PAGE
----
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In my html I was curious if it was semantically correct to use unique identifiers such as <toys> </toys> to hold an image rather than an <h2>. For example:

Is it preferred to have: <toys class="grid_4 push_2">&nbsp</toys>

with the css:

    toys {
    background: url("toys.png") no-repeat scroll 0 0 transparent;
    width: 181px;
    height: 93px;
    margin-top: -8px;
    }

instead of: I currently have: <h1 class="grid_4 push_2">&nbsp</h1>

with the css:

    h1 {
    background: url("toys.png") no-repeat scroll 0 0 transparent;
    width: 181px;
    height: 93px;
    margin-top: -8px;
    }

Is the use of unique identifiers like <toys> semantically correct?

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8 Answers 8

up vote 8 down vote accepted

It is best to avoid using custom tags, as you never know when those tags may become standardized, and have special usage in the future.

The best thing to do for your example, if you want to avoid using the header tags, is the following:

<div class="toys grid_4 push_2">&nbsp</div>

.toys {
    background: url("toys.png") no-repeat scroll 0 0 transparent;
    width: 181px;
    height: 93px;
    margin-top: -8px;
}

In addition:

If you do not use standard html tags when designing pages, they will not appear in any organized manner when styles are disabled. This is not a problem, going forward, but if for any reason you needed to view a list of "toys" without styles, you had be out of luck unless you use <ul> or <ol> with <li> tags.

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Thanks for that. You clarified the issues that might crop up as a result of using custom html tags. –  Noob May 11 '11 at 23:14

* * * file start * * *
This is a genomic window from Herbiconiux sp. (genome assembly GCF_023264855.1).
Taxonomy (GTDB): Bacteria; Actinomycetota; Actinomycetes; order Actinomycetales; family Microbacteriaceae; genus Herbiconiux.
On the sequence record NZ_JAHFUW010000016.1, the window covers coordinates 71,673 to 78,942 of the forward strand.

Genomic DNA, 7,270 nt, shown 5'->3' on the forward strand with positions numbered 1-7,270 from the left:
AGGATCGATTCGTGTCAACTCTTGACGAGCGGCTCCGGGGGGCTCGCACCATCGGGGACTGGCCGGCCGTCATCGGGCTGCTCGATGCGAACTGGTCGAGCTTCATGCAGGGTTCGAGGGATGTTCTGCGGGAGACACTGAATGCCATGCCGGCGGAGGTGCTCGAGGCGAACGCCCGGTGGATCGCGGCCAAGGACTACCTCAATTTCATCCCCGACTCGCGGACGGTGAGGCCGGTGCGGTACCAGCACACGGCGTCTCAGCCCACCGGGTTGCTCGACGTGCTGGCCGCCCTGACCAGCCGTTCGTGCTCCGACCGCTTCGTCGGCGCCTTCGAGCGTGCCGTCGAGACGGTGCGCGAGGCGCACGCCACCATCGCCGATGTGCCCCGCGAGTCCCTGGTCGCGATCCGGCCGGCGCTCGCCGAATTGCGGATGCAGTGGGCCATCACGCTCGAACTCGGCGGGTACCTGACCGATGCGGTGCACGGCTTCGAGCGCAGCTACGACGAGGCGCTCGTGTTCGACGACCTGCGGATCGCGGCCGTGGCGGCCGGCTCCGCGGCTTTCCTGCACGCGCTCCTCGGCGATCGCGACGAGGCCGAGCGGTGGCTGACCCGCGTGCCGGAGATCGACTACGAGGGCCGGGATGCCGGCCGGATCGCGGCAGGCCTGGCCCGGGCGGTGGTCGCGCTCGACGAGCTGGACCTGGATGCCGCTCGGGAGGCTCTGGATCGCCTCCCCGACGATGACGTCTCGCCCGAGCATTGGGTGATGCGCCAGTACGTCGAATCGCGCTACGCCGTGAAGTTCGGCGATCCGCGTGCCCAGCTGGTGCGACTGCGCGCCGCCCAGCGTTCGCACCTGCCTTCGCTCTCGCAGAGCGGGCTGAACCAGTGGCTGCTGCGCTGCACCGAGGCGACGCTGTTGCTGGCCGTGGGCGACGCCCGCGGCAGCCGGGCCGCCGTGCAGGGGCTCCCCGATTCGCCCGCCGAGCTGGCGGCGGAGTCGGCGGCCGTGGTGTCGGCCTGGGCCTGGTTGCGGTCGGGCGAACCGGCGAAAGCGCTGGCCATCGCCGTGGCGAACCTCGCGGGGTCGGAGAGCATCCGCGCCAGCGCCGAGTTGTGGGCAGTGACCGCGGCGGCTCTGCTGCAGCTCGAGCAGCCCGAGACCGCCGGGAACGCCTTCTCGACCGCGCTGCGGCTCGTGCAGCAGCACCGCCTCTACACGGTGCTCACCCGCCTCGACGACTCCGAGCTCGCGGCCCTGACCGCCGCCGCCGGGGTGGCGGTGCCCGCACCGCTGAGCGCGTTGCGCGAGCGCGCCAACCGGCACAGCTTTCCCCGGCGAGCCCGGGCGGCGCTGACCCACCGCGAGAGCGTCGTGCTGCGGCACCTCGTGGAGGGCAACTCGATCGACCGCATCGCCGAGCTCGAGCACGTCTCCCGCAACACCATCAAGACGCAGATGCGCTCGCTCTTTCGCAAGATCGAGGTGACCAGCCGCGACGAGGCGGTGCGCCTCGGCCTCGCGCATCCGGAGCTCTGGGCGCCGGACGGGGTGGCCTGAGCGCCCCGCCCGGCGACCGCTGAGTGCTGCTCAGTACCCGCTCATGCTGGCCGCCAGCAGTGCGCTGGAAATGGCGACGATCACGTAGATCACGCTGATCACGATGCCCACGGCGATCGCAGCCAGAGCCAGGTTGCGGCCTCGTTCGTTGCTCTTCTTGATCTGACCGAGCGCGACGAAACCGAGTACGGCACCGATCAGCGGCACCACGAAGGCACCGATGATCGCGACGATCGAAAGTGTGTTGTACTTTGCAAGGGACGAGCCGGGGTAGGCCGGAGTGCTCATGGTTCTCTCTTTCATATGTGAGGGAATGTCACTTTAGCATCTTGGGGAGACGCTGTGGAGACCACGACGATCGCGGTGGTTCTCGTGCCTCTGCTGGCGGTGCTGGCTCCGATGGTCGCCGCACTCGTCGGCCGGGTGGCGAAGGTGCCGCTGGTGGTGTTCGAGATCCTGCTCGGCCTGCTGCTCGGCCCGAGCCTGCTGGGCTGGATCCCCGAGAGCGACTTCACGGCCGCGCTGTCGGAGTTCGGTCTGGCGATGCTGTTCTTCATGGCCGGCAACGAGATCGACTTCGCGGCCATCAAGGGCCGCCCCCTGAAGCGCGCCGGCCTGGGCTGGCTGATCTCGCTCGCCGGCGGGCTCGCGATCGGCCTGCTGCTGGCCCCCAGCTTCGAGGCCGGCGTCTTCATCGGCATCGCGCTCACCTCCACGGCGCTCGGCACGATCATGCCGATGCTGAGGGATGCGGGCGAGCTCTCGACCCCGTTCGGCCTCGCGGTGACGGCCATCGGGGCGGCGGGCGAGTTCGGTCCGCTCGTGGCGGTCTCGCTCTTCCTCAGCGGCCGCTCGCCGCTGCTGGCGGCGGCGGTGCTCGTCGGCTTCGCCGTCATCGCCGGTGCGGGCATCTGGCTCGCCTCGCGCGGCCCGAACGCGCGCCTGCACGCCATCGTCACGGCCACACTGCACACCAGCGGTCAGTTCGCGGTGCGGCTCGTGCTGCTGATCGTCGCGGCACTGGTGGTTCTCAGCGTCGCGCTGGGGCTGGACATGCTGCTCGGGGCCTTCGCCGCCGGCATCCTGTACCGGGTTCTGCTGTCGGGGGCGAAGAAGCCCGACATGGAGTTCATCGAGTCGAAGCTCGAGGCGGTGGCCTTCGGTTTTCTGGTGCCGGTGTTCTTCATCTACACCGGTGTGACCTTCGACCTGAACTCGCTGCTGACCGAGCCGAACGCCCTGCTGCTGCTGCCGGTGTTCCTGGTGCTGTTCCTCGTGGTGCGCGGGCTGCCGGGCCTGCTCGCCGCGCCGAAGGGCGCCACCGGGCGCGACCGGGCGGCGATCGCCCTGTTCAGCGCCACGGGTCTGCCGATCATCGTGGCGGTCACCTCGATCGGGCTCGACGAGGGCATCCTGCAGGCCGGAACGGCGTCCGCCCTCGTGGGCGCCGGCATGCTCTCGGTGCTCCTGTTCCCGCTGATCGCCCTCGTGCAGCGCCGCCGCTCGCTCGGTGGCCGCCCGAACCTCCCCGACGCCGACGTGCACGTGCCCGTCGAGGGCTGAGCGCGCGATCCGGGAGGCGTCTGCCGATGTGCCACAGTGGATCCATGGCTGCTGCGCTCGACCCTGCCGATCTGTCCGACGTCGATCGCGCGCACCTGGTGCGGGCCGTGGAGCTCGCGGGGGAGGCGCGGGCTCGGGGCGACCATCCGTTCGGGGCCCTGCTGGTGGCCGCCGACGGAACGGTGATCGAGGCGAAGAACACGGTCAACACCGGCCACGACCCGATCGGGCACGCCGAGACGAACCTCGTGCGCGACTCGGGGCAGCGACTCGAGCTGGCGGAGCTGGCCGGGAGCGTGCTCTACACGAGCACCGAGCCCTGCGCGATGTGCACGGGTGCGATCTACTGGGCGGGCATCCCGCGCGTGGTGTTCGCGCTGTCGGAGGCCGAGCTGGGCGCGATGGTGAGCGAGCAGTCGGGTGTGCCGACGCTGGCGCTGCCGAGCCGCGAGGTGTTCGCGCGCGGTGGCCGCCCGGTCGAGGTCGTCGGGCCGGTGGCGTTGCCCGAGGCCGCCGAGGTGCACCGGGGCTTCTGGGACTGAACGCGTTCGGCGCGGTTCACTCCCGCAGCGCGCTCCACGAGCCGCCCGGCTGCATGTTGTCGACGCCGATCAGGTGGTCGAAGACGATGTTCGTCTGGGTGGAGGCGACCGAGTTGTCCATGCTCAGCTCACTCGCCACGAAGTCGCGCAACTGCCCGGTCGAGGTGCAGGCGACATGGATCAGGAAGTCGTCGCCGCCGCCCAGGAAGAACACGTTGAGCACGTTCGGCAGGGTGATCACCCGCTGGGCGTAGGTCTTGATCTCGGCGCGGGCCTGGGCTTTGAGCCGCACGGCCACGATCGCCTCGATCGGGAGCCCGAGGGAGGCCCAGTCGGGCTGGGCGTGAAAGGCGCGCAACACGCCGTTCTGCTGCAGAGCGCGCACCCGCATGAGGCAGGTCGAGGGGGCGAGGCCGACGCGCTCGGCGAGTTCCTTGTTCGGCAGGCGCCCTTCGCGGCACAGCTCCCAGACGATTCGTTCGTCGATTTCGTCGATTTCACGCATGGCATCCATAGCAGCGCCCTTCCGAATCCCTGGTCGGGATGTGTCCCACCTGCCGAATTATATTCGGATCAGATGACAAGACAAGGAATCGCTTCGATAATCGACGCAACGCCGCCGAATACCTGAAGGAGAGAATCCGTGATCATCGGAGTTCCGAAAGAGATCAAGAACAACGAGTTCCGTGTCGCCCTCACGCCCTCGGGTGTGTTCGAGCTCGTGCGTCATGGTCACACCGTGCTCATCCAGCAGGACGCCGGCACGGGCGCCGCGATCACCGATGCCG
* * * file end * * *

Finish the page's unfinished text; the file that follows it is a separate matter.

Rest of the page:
6  
so I ask.. what is the point of having tags at all? shouldn't they provide semantic meaning? Funny that XHTML stands for EXTENSIBLE HTML and yet everyone always freaked when you extended it and your markup didnt validate. –  lukemh Dec 9 '11 at 2:12
4  
I don't know any great web developers who think XHTML is better than standard, properly formatted, closed-tag HTML. In fact, I'm sure a lot of new developers think XHTML stands for XML-HTML, in that it adheres more closely to XML standards than previous HTML standards. To answer your question, tags do in fact provide semantic meaning. An HTML document is a view of some data. It is not the data itself. Therefore, the tags provide semantic meaning for the way in which they display the data they represent. "div" means division, "p" means paragraph, "section" means section, etc. –  Christopher Harris Nov 8 '12 at 16:40

Most of these responses are good general advice, but not proper answers to the question, which i think is perfectly legitimate.

HTML5 is already a moving target; browsers implement specs and innovate at different paces. There is no single thing called "valid HTML", at least not that is worth using. If you are building a public page for every person and bot/crawler on the planet, then you already either have to A) detect the client and customize accordingly, for complex/advanced pages or B) make it really, really simple and plain. If, on the other hand, you're putting it on a LAN or hiding it behind a login wall or developing on the cutting edge and plan for frequent updates anyway, then you should feel free to innovate a bit, with discretion. Browser devs and spec writers cater to their needs, you can do the same.